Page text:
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Will Senate Reform Happen?

One little-known fact about the filibuster is that it no longer requires the minority to hold the floor and make long speeches. It actually requires the supermajority to assemble and hold the floor to break it.

Here's some good news. Democratic Senators unanimously support a reform of the filibuster that would still allow 41 Senators to block anything, but would put the onus on the minority rather than the majority:

All Democratic senators returning next year have signed a letter to Senate Majority Leader Harry Reid, D-Nev., urging him to consider action to change long-sacrosanct filibuster rules.
The letter, delivered this week, expresses general frustration with what Democrats consider unprecedented obstruction and asks Reid to take steps to end those abuses. While it does not urge a specific solution, Democrats said it demonstrates increased backing in the majority for a proposal, championed by Sen. Tom Udall, D-N.M., and others, weaken the minority’s ability to tie the Senate calendar into parliamentary knots.
Among the chief revisions that Democrats say will likely be offered: Senators could not initiate a filibuster of a bill before it reaches the floor unless they first muster 40 votes for it, and they would have to remain on the floor to sustain it. That is a change from current rules, which require the majority leader to file a cloture motion to overcome an anonymous objection to a motion to proceed, and then wait 30 hours for a vote on it.
“There need to be changes to the rules to allow filibusters to be conducted by people who actually want to block legislation instead of people being able to quietly say ‘I object’ and go home,” said Sen.Claire McCaskill, D-Mo.

The bad news is that this is meaningless unless the Democrats are willing to change the rules at the outset of the session by a majority vote. And it isn't clear that they are:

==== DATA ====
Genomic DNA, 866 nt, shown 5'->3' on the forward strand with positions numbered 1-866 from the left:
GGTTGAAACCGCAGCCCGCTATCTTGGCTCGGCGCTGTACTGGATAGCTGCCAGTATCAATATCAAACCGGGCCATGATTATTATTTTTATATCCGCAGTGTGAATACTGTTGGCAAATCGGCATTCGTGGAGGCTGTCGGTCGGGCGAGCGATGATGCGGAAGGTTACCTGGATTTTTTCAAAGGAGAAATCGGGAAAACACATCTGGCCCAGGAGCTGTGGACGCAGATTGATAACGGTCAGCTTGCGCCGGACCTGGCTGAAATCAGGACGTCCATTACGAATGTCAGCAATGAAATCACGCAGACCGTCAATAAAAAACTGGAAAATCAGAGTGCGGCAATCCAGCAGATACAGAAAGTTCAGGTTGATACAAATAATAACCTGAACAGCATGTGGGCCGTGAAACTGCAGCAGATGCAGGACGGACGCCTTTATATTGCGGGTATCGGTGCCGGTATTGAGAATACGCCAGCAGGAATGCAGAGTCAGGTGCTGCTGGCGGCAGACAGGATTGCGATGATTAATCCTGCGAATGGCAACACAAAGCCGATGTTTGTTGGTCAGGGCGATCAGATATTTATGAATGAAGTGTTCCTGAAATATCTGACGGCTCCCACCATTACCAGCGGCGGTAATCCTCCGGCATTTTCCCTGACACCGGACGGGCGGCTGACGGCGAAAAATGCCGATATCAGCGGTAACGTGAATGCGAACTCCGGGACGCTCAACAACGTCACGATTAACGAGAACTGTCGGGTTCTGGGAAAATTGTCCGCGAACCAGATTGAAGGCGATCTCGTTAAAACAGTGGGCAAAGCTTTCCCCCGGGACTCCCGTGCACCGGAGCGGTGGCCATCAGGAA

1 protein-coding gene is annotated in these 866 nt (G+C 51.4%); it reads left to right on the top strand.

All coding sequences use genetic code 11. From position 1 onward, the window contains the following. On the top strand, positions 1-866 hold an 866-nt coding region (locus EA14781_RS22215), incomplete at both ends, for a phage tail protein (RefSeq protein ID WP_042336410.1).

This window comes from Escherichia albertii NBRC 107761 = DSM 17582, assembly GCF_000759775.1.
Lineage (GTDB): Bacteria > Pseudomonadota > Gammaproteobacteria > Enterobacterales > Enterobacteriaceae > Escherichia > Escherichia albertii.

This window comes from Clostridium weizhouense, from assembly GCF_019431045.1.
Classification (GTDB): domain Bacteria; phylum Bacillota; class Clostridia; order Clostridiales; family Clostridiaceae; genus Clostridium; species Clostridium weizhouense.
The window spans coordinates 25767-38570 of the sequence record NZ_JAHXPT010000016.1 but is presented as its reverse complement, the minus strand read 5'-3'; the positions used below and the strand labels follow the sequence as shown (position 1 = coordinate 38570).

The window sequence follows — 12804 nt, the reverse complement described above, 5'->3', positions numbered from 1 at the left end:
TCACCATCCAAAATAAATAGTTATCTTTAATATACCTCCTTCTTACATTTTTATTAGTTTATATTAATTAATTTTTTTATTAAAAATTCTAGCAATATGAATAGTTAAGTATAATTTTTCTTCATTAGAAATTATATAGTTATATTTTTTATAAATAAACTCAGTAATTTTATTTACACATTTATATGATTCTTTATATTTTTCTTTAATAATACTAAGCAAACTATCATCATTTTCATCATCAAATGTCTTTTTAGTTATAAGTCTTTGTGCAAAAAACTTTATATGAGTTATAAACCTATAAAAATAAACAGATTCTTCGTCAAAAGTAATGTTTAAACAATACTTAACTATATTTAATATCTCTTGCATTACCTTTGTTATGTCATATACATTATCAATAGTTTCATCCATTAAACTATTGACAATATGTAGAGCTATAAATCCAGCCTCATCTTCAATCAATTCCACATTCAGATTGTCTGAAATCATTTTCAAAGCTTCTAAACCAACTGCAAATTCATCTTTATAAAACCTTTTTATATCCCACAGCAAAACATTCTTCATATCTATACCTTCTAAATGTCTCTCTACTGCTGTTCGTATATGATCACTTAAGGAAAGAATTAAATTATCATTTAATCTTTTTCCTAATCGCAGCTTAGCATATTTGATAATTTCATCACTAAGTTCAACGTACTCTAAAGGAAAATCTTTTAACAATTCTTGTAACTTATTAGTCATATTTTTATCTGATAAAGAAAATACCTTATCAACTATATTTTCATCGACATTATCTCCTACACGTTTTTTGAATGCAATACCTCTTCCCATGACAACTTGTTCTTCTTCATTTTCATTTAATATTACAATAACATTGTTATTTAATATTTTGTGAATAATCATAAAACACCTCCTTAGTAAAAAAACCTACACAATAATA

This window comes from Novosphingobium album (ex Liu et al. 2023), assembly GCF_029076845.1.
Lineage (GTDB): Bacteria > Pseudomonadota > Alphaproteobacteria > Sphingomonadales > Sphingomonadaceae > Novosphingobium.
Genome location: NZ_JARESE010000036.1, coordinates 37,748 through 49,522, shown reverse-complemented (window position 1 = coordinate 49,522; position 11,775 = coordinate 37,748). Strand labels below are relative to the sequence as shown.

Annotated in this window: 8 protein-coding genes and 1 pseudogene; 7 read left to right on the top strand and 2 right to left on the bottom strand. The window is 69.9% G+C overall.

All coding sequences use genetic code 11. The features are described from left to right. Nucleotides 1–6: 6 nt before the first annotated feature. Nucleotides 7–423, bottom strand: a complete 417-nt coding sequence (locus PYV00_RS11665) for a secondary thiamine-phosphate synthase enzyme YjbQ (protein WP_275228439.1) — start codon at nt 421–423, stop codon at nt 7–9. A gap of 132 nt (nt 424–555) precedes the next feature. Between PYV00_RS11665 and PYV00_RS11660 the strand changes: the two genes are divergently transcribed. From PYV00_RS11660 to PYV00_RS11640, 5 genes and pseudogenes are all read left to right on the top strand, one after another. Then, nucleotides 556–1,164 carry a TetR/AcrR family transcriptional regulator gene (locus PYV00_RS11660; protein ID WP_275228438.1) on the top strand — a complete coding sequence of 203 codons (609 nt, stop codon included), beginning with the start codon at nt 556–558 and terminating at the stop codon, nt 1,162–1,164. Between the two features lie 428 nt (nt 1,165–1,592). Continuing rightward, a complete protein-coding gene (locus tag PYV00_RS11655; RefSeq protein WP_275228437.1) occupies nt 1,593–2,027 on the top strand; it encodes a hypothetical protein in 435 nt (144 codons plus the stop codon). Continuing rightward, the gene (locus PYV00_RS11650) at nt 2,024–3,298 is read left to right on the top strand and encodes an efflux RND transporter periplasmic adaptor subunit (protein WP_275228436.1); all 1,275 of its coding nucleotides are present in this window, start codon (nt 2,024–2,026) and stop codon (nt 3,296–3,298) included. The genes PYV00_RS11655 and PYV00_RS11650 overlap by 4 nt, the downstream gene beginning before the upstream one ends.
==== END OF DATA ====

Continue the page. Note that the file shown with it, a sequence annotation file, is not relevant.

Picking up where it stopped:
Senior caucus members, notably including Reid and retiring Sen. Christopher Dodd, D-Conn., have been skeptical. Dodd warned against altering Senate rules in his farewell speech this month. He is the only Senate Democrat who did not sign the letter to Reid, aides said.
Republicans have cited such divisions to argue that Democrats will not be able to force any rules changes. Democrats hope the letter strengthens Reid’s hand in talks with Senate Minority Leader Mitch McConnell, R-Ky.

Dodd's farewell speech was a testament to the glories of the filibuster and the good ole' days of the Senate. It's a sentiment shared by many old timers, who resolutely believe the fundamental cause of the massive expansion of filibusters is that Senators don't socialize with each other enough.

But, in reality, the current arrangement is itself novel, deriving from a 1970s-era rule change. Designed to expedite the process, it turned the filibuster from a rare tool of passionate dissent into a routine supermajority requirement. There's not only no basis for it in the Constitution, there's no basis for it in Senate history. The proposed reform would actually make the filibuster more like the way it was throughout most of Senate history. The irony is that the Democratic old-timers think the way it was when they started, in the 1970s and 1980s, is the way it's always been.